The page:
Bystander Effect - Definition, Examples and Experiment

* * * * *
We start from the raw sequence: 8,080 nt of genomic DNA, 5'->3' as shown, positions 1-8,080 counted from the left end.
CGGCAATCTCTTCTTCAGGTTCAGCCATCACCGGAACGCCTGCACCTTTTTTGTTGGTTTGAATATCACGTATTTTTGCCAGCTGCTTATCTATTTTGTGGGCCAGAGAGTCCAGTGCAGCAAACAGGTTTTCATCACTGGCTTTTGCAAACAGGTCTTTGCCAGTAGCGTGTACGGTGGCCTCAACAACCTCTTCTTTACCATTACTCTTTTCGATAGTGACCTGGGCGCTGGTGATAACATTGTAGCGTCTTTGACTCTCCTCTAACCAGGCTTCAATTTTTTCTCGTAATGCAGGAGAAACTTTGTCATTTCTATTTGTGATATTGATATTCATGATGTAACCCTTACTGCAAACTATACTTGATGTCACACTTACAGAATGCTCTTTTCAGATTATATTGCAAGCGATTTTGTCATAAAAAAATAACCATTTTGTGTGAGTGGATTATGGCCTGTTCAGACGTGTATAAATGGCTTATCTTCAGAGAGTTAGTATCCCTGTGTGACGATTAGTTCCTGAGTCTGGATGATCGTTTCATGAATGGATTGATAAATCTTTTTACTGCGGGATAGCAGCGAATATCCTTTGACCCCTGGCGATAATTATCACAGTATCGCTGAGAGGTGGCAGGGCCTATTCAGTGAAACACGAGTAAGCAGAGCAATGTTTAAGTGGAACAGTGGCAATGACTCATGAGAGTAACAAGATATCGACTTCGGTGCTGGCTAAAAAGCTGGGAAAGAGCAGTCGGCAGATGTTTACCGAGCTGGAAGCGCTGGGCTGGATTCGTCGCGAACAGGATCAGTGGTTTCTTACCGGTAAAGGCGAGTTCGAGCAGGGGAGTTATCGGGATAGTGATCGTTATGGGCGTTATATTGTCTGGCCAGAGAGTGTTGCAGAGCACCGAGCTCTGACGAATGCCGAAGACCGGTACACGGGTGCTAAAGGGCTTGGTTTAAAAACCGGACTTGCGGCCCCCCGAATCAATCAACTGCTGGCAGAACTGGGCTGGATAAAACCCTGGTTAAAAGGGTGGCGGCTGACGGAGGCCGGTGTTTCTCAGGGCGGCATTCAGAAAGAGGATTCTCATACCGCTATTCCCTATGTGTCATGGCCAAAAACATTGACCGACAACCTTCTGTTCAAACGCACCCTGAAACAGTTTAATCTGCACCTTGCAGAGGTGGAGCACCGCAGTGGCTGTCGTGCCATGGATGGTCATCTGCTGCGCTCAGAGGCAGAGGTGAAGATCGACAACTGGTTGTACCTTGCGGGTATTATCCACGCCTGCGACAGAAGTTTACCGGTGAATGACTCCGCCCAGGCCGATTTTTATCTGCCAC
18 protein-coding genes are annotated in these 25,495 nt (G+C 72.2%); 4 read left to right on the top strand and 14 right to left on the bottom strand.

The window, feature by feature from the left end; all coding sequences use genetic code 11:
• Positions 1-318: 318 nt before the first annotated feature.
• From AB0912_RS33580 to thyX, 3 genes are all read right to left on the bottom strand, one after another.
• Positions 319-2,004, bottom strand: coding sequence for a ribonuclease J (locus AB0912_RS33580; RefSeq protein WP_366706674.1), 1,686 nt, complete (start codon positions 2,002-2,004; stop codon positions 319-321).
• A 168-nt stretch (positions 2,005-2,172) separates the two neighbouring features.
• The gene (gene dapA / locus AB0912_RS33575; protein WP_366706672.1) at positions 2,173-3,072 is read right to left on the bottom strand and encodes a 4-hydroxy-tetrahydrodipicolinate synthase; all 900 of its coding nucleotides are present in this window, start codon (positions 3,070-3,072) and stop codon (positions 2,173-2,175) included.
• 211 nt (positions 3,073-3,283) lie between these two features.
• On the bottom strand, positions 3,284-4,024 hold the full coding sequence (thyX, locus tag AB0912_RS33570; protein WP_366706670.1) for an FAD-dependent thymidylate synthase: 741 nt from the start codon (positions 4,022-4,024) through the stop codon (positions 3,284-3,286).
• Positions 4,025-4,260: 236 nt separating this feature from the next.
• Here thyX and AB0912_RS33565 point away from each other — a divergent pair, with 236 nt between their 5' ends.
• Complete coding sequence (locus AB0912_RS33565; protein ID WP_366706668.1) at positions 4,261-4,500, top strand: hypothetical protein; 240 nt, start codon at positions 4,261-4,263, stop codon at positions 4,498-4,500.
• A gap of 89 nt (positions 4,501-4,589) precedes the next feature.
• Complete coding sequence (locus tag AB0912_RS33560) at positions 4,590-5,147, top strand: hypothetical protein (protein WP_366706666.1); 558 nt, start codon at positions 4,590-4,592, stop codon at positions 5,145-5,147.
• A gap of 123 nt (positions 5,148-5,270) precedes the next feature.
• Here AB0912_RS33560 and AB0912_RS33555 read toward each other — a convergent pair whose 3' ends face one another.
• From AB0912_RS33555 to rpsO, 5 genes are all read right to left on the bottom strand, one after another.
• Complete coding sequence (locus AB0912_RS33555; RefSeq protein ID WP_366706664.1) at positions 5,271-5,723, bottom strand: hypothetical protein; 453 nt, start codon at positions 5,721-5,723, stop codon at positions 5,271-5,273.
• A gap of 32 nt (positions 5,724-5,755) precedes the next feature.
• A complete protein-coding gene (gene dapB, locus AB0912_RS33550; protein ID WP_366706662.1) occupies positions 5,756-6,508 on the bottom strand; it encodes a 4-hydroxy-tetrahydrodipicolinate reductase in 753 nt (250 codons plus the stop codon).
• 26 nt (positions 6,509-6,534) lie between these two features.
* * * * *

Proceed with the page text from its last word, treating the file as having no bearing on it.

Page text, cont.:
Bystander Effect Definition The bystander effect, also called bystander apathy, is a term in psychology that refers to the tendency of people to take no action in an emergency situation when there are others present. This phenomenon is highly studied in the field of sociology. Bystander Effect Explained Psychologically, there are many causes of the bystander effect. They range from thinking someone else is in charge, to not understanding the gravity of a situation because there are other people not taking action. This concept was popularized after the 1964 killing of Kitty Genovese in New York City, giving rise to the term, “Genovese Syndrome”. The figure depicts individuals engaged in bystander apathy. As the above image shows, there are a number of potential reasons that people will use to ignore an emergency situation. Bystander Effect Examples In the event of an emergency, the first decision that a person needs to make is whether or not an emergency actually exists. Quiz
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